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Locked-Out Teamsters Urge Boycott of Waldner’s Office Furniture

July 7, 2017
By Steven Wishnia

New York, NY - Delivery workers locked out by a leading office-furniture company hope getting its customers to boycott it will win their jobs back.

Waldner’s Business Environments, a Long Island-based company that supplies furniture to offices at NewYork-Presbyterian Hospital, Columbia University, and Spotify, locked out about 40 members of Teamsters Local 814 July 1, contending that the union’s contract had expired and it had the right to terminate them. 

“It’s up to those big New York interests to decide what they want to do,” says Local 814 President Jason Ide. On July 6, the union set up a formal picket line outside NewYork-Presbyterian’s Upper East Side branch, urging people not to cross it after picketers spotted a Waldner’s project manager inside.

“A few deliveries turned around, which is great,” Ide says.

NewYork-Presbyterian is Waldner’s largest customer, but hospital officials have so far refused to meet with the Teamsters, he adds. “This is related to a labor dispute between Waldner’s and the Teamsters union,” a hospital spokesperson told LaborPress. “The hospital is not involved.”

A Waldner’s management employee insisted that “there’s no lockout.” After more than a year of negotiations, she told LaborPress, “the contract expired.”

“I have never seen this tactic before. Just saying ‘we’re firing everybody and they can do that,’” Ide responded, noting that Local 814 has been through strikes and lockouts that lasted as long as 11 months. “They believe they’re allowed to terminate us—to fire all the workers and replace us with cheaper subcontractors.”

Waldner’s, one of the largest office-furniture companies in the New York metropolitan area, has been unionized for more than 50 years. Local 814 gave them a preliminary contract offer in February, Ide says, but management never responded. Instead, they announced April 25 that they were going to terminate all the workers when the contract expired June 30—and after that, told the union that the only thing they were willing to discuss was conditions for the termination.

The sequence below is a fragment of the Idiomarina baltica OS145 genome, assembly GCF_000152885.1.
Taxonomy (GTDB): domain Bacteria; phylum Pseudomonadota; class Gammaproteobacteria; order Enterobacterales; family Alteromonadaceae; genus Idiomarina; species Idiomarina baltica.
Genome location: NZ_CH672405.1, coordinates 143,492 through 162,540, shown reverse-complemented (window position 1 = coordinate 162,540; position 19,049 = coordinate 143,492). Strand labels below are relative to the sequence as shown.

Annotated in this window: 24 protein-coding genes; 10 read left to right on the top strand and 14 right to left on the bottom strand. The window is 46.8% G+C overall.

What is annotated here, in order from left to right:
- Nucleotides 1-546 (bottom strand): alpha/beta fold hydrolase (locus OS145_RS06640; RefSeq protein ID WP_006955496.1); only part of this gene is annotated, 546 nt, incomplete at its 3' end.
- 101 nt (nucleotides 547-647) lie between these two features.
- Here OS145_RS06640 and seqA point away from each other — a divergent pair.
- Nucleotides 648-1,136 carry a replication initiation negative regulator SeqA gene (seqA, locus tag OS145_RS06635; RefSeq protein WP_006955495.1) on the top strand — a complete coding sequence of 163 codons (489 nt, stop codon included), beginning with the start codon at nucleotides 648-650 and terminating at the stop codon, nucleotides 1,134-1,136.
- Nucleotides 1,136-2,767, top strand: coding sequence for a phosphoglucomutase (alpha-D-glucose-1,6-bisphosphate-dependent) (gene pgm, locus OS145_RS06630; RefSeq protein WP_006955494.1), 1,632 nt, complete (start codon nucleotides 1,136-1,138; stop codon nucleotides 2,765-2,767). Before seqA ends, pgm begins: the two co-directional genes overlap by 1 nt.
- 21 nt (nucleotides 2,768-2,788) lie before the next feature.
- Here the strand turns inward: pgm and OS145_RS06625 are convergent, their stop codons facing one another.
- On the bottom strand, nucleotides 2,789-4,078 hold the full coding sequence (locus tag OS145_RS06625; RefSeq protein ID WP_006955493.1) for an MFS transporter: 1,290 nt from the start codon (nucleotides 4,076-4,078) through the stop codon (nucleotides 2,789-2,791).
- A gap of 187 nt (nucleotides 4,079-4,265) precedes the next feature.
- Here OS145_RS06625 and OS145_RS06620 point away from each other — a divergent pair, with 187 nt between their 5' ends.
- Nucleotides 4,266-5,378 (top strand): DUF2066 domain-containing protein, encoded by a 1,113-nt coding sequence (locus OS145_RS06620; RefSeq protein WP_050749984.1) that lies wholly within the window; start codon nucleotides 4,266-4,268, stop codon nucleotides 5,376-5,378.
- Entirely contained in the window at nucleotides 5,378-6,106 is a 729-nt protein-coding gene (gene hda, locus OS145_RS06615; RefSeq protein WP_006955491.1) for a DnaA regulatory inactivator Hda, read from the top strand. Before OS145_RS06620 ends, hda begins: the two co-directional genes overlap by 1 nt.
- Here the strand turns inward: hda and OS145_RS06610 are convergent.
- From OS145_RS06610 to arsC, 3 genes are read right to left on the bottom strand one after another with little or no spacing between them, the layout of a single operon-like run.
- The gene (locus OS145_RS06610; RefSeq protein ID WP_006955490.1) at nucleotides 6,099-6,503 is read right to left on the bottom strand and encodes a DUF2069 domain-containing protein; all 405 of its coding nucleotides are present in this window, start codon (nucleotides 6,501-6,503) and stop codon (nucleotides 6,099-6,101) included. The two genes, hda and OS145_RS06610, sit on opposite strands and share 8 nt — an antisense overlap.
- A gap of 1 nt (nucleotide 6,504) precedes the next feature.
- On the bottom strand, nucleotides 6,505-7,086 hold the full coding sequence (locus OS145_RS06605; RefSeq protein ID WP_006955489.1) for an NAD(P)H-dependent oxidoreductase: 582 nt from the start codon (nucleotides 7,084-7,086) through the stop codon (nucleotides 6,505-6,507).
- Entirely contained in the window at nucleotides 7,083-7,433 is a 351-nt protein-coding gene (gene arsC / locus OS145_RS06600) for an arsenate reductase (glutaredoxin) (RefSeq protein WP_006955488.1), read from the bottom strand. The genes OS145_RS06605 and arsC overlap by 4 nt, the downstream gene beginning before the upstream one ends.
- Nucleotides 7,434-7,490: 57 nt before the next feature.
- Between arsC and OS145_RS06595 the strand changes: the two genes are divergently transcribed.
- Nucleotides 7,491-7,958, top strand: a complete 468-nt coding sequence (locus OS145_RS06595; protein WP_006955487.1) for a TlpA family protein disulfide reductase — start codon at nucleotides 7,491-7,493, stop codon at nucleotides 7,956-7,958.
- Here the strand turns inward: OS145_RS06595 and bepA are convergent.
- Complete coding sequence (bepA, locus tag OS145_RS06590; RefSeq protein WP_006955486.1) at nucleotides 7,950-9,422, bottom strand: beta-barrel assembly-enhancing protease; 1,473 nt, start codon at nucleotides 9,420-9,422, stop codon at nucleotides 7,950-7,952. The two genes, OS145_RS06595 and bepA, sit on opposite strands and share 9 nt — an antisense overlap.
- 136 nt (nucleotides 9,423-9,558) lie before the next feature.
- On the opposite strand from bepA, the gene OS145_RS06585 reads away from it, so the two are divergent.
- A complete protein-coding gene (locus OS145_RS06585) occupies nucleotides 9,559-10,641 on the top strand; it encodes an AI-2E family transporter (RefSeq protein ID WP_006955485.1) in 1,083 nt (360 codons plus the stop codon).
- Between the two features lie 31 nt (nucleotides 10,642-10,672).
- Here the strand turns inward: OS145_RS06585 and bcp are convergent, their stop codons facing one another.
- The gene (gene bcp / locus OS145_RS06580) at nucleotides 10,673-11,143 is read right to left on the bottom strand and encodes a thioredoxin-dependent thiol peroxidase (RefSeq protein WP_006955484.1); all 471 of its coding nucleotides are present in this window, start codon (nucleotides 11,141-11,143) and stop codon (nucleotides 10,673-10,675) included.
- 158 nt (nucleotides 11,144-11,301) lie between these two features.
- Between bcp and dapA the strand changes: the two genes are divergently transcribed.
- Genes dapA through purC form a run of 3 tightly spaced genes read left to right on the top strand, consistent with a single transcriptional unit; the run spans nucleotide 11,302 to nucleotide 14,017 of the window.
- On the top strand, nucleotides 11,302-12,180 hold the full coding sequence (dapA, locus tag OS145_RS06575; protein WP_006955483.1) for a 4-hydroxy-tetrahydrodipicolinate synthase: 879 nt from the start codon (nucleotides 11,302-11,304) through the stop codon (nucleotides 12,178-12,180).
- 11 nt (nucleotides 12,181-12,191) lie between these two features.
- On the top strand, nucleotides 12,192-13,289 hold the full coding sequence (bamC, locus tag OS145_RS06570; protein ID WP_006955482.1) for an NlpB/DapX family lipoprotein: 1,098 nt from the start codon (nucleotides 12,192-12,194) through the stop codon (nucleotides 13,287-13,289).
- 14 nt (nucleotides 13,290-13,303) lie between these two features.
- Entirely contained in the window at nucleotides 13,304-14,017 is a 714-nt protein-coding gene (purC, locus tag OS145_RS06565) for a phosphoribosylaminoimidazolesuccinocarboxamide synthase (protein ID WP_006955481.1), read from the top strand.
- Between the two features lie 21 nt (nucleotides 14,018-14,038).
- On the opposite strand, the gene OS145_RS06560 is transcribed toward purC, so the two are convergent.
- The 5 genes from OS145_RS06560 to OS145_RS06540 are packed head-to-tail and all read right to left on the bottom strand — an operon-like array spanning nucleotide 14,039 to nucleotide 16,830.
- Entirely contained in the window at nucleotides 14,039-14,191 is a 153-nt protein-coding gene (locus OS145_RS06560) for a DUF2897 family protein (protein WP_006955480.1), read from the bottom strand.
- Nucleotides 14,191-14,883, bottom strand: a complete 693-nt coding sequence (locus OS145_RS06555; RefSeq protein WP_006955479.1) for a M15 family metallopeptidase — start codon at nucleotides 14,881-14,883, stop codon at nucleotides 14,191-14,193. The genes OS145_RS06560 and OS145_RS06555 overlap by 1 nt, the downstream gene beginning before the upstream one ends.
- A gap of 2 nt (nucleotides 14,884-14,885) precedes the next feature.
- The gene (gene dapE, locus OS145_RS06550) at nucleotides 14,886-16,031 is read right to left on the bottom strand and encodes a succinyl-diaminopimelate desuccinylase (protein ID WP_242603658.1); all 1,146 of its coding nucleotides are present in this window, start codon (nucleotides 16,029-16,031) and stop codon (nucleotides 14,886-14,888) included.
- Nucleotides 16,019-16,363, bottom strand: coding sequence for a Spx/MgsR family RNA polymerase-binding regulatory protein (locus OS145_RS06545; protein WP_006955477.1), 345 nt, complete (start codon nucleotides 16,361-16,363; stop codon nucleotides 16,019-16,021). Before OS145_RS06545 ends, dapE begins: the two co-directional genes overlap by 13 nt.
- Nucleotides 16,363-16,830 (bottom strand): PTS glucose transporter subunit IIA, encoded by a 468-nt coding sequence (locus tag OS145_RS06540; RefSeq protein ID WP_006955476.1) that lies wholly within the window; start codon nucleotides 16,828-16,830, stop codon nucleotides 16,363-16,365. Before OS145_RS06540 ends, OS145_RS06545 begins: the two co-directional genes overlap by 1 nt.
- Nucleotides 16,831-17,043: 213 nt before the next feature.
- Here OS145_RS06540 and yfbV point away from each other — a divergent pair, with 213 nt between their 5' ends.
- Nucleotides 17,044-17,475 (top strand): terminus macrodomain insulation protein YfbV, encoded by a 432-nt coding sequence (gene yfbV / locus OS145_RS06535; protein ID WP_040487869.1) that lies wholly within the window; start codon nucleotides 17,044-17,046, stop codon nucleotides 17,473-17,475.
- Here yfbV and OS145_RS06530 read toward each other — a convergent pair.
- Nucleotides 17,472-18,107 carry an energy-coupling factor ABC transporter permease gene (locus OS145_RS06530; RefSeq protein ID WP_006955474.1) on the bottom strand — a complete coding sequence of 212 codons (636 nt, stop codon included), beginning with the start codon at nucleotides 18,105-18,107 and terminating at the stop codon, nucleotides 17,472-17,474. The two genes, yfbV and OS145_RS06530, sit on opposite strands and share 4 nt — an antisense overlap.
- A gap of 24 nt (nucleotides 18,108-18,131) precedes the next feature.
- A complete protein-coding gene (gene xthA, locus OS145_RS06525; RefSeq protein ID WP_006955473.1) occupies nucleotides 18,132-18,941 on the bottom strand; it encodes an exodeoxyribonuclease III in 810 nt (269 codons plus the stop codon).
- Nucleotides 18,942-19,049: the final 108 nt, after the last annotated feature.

“They decided they weren’t going to negotiate a contract. They wouldn’t even make us an offer,” says Local 814 shop steward Kevin Roach, 56, of Mineola, who has worked at Waldner’s for 33 years. “This has a devastating effect on our families. I have a disabled son, and if I lose my job, I lose my insurance. Most of us are family men.”

“I’m just hurt and insulted,” said Chuck Mallory, who was with Roach and a handful of Local 814 members handing out flyers outside NewYork-Presbyterian’s Washington Heights medical complex. “I gave 23 years to this company, and then they throw us out the door like we’re nothing. They showed us no respect. Greed, that’s all it is.”

Mallory, who will turn 60 later this month, said he had planned to retire in two years. His 40 years as a Teamster, driving trucks and moving furniture, are starting to take a toll on his body. Now, he says, “it ain’t easy to get a job when you’re 59-60 years old.”

“They came to us a year ago and told us what a wonderful job we were doing and their profits were through the roof,” said Marc Muino, 53. “Now, they’re telling us we’re fired.”

Local 814 filed unfair-labor-practice charges with the National Labor Relations Board in May, alleging that Waldner’s was illegally refusing to bargain and had unilaterally repudiated its contract with the union. 

Ide says Waldner’s management is acting like that of the Long Island beer distributor Clare Rose, where Teamsters have been on strike since April after refusing to take a 30% pay cut. Both, he explains, come from a younger generation that doesn’t believe they have any kind of social-contract obligation to treat their workers decently. (Meredith Waldner Stern, the company founder’s granddaughter, took over as president in 2009.)

“If they can keep more and hurt people, they will,” he says. “If 40 years of loyalty and service don’t mean anything and you can just toss people away, that’s an ugly world.

“I guess it’s our job as New Yorkers to stop it.”

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